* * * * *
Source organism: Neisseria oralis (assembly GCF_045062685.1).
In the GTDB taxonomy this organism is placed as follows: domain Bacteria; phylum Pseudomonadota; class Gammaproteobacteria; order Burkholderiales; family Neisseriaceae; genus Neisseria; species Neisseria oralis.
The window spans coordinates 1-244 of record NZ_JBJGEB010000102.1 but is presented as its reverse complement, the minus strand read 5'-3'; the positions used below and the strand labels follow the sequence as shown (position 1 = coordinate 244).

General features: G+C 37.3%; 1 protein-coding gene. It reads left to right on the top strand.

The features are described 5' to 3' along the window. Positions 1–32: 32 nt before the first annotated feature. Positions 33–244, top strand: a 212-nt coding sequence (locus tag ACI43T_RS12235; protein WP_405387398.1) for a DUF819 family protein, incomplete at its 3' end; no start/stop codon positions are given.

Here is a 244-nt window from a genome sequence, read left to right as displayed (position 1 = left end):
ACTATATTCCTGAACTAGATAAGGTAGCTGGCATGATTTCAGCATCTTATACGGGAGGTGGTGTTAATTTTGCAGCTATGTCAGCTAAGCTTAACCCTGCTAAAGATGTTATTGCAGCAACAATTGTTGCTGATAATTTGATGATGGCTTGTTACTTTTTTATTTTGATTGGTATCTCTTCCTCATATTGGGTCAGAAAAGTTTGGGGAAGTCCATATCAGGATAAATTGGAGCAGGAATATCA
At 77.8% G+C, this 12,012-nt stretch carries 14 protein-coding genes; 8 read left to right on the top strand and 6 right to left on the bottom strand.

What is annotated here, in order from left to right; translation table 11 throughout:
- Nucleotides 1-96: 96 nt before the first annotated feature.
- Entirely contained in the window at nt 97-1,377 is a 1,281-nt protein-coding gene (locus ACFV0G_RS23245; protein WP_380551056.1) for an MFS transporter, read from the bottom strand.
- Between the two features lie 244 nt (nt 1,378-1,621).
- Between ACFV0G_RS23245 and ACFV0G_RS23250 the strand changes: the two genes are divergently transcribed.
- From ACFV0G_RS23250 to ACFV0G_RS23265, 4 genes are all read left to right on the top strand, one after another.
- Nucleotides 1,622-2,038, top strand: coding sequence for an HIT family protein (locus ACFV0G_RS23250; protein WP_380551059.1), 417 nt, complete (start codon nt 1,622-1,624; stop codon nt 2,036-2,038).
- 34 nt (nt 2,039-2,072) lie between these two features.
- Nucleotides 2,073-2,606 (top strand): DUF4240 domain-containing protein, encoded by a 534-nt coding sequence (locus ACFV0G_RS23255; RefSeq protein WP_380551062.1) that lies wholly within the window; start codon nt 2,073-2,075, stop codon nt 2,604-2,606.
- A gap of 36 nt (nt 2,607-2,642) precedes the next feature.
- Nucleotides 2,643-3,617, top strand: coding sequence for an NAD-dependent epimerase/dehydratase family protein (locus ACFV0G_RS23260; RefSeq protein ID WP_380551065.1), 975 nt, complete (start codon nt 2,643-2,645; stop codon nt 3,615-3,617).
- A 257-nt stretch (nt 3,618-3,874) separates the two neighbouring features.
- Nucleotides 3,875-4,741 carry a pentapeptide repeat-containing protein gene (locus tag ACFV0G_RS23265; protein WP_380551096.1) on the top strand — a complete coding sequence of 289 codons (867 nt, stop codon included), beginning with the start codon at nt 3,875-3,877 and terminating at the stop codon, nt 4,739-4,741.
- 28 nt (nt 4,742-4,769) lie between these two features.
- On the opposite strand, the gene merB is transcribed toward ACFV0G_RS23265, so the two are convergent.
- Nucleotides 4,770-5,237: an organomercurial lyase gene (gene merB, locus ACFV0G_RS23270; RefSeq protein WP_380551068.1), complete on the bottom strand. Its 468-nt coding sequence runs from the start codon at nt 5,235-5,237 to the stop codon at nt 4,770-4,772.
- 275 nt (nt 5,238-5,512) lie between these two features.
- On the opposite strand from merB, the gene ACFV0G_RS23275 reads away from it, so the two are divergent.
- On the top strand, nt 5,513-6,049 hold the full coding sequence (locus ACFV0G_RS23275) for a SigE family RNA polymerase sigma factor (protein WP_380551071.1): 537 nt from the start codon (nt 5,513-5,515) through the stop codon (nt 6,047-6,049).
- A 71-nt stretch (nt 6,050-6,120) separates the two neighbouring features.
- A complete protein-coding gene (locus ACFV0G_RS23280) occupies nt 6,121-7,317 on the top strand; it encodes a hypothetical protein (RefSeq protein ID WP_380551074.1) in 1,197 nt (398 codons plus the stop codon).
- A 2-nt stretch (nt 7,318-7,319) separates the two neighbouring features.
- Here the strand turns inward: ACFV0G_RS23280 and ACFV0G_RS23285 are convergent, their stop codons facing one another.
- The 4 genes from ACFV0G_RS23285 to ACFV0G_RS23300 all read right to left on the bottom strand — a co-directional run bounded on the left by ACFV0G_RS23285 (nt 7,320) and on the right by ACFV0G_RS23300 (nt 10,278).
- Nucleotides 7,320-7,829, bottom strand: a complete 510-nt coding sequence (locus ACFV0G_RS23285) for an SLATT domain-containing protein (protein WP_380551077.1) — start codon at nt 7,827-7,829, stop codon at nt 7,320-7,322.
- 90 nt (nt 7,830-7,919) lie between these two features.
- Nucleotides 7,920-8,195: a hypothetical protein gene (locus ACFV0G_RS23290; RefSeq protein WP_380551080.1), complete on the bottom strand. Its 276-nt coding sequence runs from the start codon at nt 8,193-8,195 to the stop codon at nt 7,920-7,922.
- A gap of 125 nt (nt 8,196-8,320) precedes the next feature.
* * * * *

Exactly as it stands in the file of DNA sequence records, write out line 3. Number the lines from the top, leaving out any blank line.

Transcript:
The window spans coordinates 1-244 of record NZ_JBJGEB010000102.1 but is presented as its reverse complement, the minus strand read 5'-3'; the positions used below and the strand labels follow the sequence as shown (position 1 = coordinate 244).